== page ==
Tag Archives: Musings

Downton Abbey Series 2, Episode 4 – A review

It has taken four episodes but finally the award winning Downton Abbey is back to its best. I think the overwhelming averageness of the new series’ first three instalments best goes unsaid. I don’t know where Fellowes was, but he wasn’t where he used to be, that’s for sure. It’s as if he had decided what would happen in episode 4 and didn’t really care how he got there. Well, we’re here now, at last.

I should note here before moving on that I shall not be explaining in this post the ins and outs of the show, but rather assuming in my audience a certain level of intelligence and culture. If you are an American, then, I can only apologise, because most of what I will be saying will be sadly beyond you. Easy now, that was only a joke. Seriously, if you haven’t heard of it, its a period drama about rich people and their servants set at the time of the First World War.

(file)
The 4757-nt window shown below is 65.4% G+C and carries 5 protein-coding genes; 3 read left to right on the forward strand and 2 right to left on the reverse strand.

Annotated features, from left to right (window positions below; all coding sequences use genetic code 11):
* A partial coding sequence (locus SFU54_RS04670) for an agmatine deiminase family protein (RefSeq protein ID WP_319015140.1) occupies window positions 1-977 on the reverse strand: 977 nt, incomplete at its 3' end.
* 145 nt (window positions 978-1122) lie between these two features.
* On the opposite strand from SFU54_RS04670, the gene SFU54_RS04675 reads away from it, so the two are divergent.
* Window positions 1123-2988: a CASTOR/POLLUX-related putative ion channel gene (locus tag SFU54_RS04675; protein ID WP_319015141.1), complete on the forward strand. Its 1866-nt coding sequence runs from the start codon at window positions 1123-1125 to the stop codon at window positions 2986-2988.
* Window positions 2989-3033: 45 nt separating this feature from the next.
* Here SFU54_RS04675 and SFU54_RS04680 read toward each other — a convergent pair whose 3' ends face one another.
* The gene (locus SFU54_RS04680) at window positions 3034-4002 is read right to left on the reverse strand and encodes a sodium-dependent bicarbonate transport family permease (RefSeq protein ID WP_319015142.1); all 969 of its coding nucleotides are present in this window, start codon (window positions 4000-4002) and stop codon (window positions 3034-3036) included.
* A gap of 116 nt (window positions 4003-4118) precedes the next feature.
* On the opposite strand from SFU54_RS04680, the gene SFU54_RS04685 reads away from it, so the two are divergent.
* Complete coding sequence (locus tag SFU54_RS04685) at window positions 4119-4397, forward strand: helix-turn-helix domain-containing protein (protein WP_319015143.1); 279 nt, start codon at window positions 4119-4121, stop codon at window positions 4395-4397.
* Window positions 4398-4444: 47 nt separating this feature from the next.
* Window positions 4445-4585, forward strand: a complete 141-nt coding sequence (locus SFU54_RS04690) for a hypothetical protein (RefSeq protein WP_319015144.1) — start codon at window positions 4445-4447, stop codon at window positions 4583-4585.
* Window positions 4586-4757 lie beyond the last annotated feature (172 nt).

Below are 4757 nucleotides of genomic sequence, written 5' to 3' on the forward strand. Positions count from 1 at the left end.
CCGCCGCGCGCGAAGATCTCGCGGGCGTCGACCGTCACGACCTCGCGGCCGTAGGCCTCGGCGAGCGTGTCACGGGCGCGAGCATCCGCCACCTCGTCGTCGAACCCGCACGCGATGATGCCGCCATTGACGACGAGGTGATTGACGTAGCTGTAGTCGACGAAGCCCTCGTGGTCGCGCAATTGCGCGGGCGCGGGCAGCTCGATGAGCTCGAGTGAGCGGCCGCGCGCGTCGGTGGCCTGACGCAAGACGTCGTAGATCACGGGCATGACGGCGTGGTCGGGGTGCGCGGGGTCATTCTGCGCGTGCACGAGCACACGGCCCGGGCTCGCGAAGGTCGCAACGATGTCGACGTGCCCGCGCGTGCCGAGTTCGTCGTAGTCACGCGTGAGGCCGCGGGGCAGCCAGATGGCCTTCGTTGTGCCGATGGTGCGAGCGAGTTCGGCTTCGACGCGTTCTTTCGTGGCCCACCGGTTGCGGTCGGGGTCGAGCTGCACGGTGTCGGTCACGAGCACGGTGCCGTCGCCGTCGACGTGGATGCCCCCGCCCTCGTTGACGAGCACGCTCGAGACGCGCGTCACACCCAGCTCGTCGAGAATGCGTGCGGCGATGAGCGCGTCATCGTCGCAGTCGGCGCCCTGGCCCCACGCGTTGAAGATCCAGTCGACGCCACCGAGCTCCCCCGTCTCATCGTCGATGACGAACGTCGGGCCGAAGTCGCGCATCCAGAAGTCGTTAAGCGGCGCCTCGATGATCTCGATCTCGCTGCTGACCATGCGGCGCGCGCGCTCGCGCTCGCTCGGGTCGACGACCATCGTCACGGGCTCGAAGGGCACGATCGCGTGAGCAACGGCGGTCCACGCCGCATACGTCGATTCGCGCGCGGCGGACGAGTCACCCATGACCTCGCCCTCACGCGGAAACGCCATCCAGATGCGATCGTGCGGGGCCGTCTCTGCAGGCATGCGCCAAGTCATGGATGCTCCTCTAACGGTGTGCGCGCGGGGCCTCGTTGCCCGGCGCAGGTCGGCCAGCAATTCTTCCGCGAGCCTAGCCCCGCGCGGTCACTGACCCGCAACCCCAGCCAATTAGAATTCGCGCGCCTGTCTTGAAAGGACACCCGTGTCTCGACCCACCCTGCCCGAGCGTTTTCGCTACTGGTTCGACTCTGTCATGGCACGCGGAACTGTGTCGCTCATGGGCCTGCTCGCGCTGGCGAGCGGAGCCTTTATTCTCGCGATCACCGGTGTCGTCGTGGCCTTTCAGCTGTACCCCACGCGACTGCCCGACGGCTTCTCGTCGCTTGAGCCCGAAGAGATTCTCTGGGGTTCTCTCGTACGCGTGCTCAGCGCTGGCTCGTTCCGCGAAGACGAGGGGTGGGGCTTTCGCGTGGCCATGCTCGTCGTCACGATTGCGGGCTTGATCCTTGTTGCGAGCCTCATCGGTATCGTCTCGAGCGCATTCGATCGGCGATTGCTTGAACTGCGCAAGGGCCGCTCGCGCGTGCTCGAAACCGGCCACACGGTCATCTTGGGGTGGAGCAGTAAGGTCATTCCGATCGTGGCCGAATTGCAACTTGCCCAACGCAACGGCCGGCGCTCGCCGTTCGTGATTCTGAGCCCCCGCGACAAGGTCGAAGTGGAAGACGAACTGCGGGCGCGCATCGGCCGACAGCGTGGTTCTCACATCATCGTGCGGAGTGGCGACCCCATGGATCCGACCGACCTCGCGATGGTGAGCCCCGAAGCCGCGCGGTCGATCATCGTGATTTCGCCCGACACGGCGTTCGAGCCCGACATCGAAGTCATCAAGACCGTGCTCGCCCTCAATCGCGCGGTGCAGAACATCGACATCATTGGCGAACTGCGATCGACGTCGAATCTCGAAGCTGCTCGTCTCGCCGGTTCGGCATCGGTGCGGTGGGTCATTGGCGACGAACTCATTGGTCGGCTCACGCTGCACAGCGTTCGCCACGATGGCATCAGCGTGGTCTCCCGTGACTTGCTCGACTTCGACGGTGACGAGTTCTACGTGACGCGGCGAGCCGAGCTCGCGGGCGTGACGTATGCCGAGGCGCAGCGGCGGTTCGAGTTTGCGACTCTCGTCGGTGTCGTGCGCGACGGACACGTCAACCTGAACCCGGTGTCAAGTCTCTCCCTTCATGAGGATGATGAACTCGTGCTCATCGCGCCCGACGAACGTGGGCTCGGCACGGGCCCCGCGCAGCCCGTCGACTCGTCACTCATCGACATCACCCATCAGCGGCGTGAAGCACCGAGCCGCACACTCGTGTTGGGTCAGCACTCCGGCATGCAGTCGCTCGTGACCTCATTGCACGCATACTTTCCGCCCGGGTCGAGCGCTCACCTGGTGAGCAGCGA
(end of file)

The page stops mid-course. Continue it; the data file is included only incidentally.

To business! In my mind, the problem with episodes 1-3 was that they tried to do too much. With half an hour breaks every three minutes there is not enough screen time to give everybody their due. This is something that Fellowes realised in series one, but until now, he has tried in series two to deal with far too many threads. Take Edith and her farm boy, for example. What on earth was that about?

This episode was back to basics – it focused on what really matters – i.e. the relationship between Matthew and Marry. After all that convenient leave Matthew managed to acquire in the first three episodes (and I hope that all the men in the trenches got to see as much of their loved ones as he has done) it is perhaps unsurprising that episode 4 was the first time that we really missed him. The family’s reaction to the news was heartfelt, and when he entered the room halfway through the song; well, what a surprise! Of course they ruined it with the little duet, but there we go. They were so sweet together.